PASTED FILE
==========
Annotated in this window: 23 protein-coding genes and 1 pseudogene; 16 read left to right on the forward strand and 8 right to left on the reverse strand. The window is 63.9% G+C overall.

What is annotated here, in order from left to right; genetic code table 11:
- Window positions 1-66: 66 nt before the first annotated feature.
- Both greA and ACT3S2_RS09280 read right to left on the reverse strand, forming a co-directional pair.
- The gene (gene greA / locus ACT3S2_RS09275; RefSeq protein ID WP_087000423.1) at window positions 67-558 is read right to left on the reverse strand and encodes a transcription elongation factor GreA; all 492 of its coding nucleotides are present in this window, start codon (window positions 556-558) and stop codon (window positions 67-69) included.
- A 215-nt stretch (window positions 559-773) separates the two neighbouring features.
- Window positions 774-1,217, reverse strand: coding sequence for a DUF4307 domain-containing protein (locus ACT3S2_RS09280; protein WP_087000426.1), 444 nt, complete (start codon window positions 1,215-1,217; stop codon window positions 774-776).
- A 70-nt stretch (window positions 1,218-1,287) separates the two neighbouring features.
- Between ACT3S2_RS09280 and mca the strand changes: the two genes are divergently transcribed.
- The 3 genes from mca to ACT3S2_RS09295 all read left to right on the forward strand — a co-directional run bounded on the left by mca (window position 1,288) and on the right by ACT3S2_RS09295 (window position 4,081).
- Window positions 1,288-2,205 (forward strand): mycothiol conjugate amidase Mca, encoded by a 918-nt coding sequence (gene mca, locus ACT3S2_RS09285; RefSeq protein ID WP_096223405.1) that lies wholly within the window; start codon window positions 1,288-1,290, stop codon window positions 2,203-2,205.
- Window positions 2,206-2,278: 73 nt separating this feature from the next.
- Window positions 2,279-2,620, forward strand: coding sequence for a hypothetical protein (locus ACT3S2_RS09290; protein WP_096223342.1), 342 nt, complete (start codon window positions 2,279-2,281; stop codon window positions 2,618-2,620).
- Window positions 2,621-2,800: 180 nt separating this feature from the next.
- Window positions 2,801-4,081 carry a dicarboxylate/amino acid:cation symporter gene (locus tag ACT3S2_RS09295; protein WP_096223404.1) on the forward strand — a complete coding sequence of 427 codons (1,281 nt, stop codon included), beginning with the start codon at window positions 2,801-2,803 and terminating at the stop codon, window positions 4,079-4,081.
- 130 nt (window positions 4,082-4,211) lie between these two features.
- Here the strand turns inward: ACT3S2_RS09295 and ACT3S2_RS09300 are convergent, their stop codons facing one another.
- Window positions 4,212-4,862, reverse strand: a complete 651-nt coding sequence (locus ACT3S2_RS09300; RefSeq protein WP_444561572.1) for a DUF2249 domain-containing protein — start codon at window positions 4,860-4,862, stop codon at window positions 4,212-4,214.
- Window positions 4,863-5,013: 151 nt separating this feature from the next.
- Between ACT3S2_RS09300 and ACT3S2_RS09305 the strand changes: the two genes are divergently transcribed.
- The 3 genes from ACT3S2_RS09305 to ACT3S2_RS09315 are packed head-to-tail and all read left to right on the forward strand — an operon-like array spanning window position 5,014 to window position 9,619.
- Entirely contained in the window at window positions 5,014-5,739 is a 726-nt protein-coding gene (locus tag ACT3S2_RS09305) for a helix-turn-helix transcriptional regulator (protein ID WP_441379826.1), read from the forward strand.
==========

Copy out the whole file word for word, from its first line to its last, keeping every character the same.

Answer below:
Annotated in this window: 23 protein-coding genes and 1 pseudogene; 16 read left to right on the forward strand and 8 right to left on the reverse strand. The window is 63.9% G+C overall.

What is annotated here, in order from left to right; genetic code table 11:
- Window positions 1-66: 66 nt before the first annotated feature.
- Both greA and ACT3S2_RS09280 read right to left on the reverse strand, forming a co-directional pair.
- The gene (gene greA / locus ACT3S2_RS09275; RefSeq protein ID WP_087000423.1) at window positions 67-558 is read right to left on the reverse strand and encodes a transcription elongation factor GreA; all 492 of its coding nucleotides are present in this window, start codon (window positions 556-558) and stop codon (window positions 67-69) included.
- A 215-nt stretch (window positions 559-773) separates the two neighbouring features.
- Window positions 774-1,217, reverse strand: coding sequence for a DUF4307 domain-containing protein (locus ACT3S2_RS09280; protein WP_087000426.1), 444 nt, complete (start codon window positions 1,215-1,217; stop codon window positions 774-776).
- A 70-nt stretch (window positions 1,218-1,287) separates the two neighbouring features.
- Between ACT3S2_RS09280 and mca the strand changes: the two genes are divergently transcribed.
- The 3 genes from mca to ACT3S2_RS09295 all read left to right on the forward strand — a co-directional run bounded on the left by mca (window position 1,288) and on the right by ACT3S2_RS09295 (window position 4,081).
- Window positions 1,288-2,205 (forward strand): mycothiol conjugate amidase Mca, encoded by a 918-nt coding sequence (gene mca, locus ACT3S2_RS09285; RefSeq protein ID WP_096223405.1) that lies wholly within the window; start codon window positions 1,288-1,290, stop codon window positions 2,203-2,205.
- Window positions 2,206-2,278: 73 nt separating this feature from the next.
- Window positions 2,279-2,620, forward strand: coding sequence for a hypothetical protein (locus ACT3S2_RS09290; protein WP_096223342.1), 342 nt, complete (start codon window positions 2,279-2,281; stop codon window positions 2,618-2,620).
- Window positions 2,621-2,800: 180 nt separating this feature from the next.
- Window positions 2,801-4,081 carry a dicarboxylate/amino acid:cation symporter gene (locus tag ACT3S2_RS09295; protein WP_096223404.1) on the forward strand — a complete coding sequence of 427 codons (1,281 nt, stop codon included), beginning with the start codon at window positions 2,801-2,803 and terminating at the stop codon, window positions 4,079-4,081.
- 130 nt (window positions 4,082-4,211) lie between these two features.
- Here the strand turns inward: ACT3S2_RS09295 and ACT3S2_RS09300 are convergent, their stop codons facing one another.
- Window positions 4,212-4,862, reverse strand: a complete 651-nt coding sequence (locus ACT3S2_RS09300; RefSeq protein WP_444561572.1) for a DUF2249 domain-containing protein — start codon at window positions 4,860-4,862, stop codon at window positions 4,212-4,214.
- Window positions 4,863-5,013: 151 nt separating this feature from the next.
- Between ACT3S2_RS09300 and ACT3S2_RS09305 the strand changes: the two genes are divergently transcribed.
- The 3 genes from ACT3S2_RS09305 to ACT3S2_RS09315 are packed head-to-tail and all read left to right on the forward strand — an operon-like array spanning window position 5,014 to window position 9,619.
- Entirely contained in the window at window positions 5,014-5,739 is a 726-nt protein-coding gene (locus tag ACT3S2_RS09305) for a helix-turn-helix transcriptional regulator (protein ID WP_441379826.1), read from the forward strand.